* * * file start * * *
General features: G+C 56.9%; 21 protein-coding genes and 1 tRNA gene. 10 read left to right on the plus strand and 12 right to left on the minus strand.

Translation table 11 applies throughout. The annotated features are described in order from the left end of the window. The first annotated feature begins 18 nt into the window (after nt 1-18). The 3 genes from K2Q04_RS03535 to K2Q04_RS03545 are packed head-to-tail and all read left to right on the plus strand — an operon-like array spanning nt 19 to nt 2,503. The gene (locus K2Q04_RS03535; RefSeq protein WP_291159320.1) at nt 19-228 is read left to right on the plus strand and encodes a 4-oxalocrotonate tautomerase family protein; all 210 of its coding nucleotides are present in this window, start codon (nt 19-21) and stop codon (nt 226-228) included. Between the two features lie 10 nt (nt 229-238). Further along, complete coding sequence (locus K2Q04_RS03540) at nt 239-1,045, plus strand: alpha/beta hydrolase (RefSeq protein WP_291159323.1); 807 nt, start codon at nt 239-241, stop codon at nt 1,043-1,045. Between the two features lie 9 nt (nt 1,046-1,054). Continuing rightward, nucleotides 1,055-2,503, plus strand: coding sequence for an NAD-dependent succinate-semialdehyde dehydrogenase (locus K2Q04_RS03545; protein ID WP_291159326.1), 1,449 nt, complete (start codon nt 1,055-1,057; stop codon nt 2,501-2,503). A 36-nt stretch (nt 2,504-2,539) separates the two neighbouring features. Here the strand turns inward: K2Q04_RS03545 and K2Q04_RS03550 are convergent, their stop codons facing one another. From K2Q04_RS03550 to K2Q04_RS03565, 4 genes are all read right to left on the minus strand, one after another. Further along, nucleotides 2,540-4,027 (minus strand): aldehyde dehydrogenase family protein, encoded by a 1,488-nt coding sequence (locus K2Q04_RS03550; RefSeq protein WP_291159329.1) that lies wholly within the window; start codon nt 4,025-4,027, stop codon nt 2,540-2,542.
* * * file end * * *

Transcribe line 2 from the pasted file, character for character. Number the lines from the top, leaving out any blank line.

Translation table 11 applies throughout. The annotated features are described in order from the left end of the window. The first annotated feature begins 18 nt into the window (after nt 1-18). The 3 genes from K2Q04_RS03535 to K2Q04_RS03545 are packed head-to-tail and all read left to right on the plus strand — an operon-like array spanning nt 19 to nt 2,503. The gene (locus K2Q04_RS03535; RefSeq protein WP_291159320.1) at nt 19-228 is read left to right on the plus strand and encodes a 4-oxalocrotonate tautomerase family protein; all 210 of its coding nucleotides are present in this window, start codon (nt 19-21) and stop codon (nt 226-228) included. Between the two features lie 10 nt (nt 229-238). Further along, complete coding sequence (locus K2Q04_RS03540) at nt 239-1,045, plus strand: alpha/beta hydrolase (RefSeq protein WP_291159323.1); 807 nt, start codon at nt 239-241, stop codon at nt 1,043-1,045. Between the two features lie 9 nt (nt 1,046-1,054). Continuing rightward, nucleotides 1,055-2,503, plus strand: coding sequence for an NAD-dependent succinate-semialdehyde dehydrogenase (locus K2Q04_RS03545; protein ID WP_291159326.1), 1,449 nt, complete (start codon nt 1,055-1,057; stop codon nt 2,501-2,503). A 36-nt stretch (nt 2,504-2,539) separates the two neighbouring features. Here the strand turns inward: K2Q04_RS03545 and K2Q04_RS03550 are convergent, their stop codons facing one another. From K2Q04_RS03550 to K2Q04_RS03565, 4 genes are all read right to left on the minus strand, one after another. Further along, nucleotides 2,540-4,027 (minus strand): aldehyde dehydrogenase family protein, encoded by a 1,488-nt coding sequence (locus K2Q04_RS03550; RefSeq protein WP_291159329.1) that lies wholly within the window; start codon nt 4,025-4,027, stop codon nt 2,540-2,542.